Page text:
There are many relationships in our lives and we build many families around us.  Some feel the commitment of blood should surpass all else while others feel the commitment of loyalty should define.  The Torah commands us to behave a certain way toward family, without stating that the family of birth is of preference to all others.  Family is a foundation from which we build more families and we define and navigate peace within our families – all of them.

As Pharaoh and Jacob stand facing each other, I can’t help but think each of them, in their own cultural language, is looking at the other and thinking ‘but blood is thicker than water’ and they’d both be right.

I Can Sing A Rainbow

Hi everyone,

Hope you had a great week.  This week’s parshah is Noah, the story we all learned as children about the Great Flood, the Ark and the animals who came in twosie-twosies.

The story lends itself to fantastic imagery and grandeur.  And while that may speak well to children and their developmental stages of understanding, it is the nuances of the narrative that amaze me.

But before we get there, I think we can all appreciate how animals have enriched our lives.  I grew up with a myriad of pets that included many dogs, 1 cat, endless birds and tanks of fish.  I rescued wounded birds from our porch and nursed them back to health in shoe boxes in my closet. My parents never knew.  A few times the birds disappeared from my closet and I spent days quietly searching the house for where they may have flown…(hi mom).

I had a Mynah bird I named Mozart because I was so excited to hear him sing.  Mynah birds imitate sounds and since we had 2 dogs at that time, Mozart learned to bark.  I learned never to underestimate the free will of animals.

And so, we arrive at Noah and the ark of animals.

We know he collected animals to save from the impending doomsday flood.  We know it rained for 40 days and 40 nights and we know Noah sent a dove out to check on things and the dove brought an olive branch back, to show the earth had dried.  Peace was in place between God and humanity so the olive branch has become synonymous with peace.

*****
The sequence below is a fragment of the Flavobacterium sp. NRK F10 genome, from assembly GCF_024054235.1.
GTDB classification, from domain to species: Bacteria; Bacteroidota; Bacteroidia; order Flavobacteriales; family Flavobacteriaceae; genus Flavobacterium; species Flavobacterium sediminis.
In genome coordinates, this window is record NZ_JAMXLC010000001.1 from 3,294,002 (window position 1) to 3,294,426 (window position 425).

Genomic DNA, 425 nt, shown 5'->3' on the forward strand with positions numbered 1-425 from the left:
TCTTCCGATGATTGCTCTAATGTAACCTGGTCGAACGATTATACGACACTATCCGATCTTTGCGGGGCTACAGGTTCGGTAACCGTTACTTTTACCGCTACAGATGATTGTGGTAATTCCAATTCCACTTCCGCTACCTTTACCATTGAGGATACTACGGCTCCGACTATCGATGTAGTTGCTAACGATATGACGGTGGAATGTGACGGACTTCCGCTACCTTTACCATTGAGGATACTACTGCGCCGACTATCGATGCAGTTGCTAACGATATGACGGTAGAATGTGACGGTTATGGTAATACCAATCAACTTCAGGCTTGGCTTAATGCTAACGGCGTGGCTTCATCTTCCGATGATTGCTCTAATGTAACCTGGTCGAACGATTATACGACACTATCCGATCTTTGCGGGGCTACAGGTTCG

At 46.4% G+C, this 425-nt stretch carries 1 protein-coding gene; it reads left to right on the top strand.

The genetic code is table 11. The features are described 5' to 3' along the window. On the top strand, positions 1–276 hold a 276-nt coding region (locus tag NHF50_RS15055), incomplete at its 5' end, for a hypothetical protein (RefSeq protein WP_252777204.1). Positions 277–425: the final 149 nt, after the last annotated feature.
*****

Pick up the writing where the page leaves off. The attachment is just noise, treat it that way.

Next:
Ah, if it were only that simple.

The story of Noah and the ark is a birth story.  It is an ark surrounded by water that is carrying the seeds of life within it.  It will take 40 days and 40 is the number of weeks it takes for a human baby to gestate.  And while the image of birth is strong and beautiful, the destructive image of the battle with God is devastating.

The Torah says that God decided to destroy the world because the ways of flesh had corrupted its nature.  Many commentaries have been written to explain what that might mean. Murder, mayhem, immorality, the list becomes a litany of horrors.  But the plainest of meanings is that life had denied its nature, had become inauthentic.

In essence, it means I don’t know who I am or where is my natural place.  Worse, I choose to defy who I am or my natural place. It only gets worse when I add that I am the image of God.  Now it means I don’t know, nor do I care about who, or what, God is. That means I have ignored God or, in the worst of cases, I challenge God.  If I challenge God, I have thrown down the gauntlet and I have now declared God my enemy.

And so, God picks up a divine weapon and wages a war.

When all is said and done, God puts down the weapon and declares that after every rainfall we will see God’s bow in the sky.  The word used is ‘bow’, as in ‘bow and arrow’. The rain from above were the arrows which God had slung to the earth with a divine bow.  It becomes the word ‘rainbow’ because it appears after the rain, but the arch in the image is the image of a weapon, the image of a bow. God disarms and places the weapon forever hanging, forever inactive.  That is the beauty of it and that is why it should comfort us.

That is the grandeur.

And a beautiful subtle moment is when Noah sends out 2 birds to see if things are dry.  The first bird is a raven, it is male. The Torah says it won’t go far from the ark, it keeps circling and coming back.  The Sages say it is protecting its mate and will not leave her. So Noah sends out a dove, a female. She returns with a branch.  She lets Noah know that she has what she needs to build a nest. That is when he knows all is good.

The Torah says that animals go into the ark but families emerge.  The raven, who would not leave his mate and the dove who seeks to secure her babies.  The present and the future.

So let’s keep singing the Noah children’s song, ‘it rained and poured for forty daysie-daysies…’ but never allow that to keep us from enjoying the wonder that is above and living with us.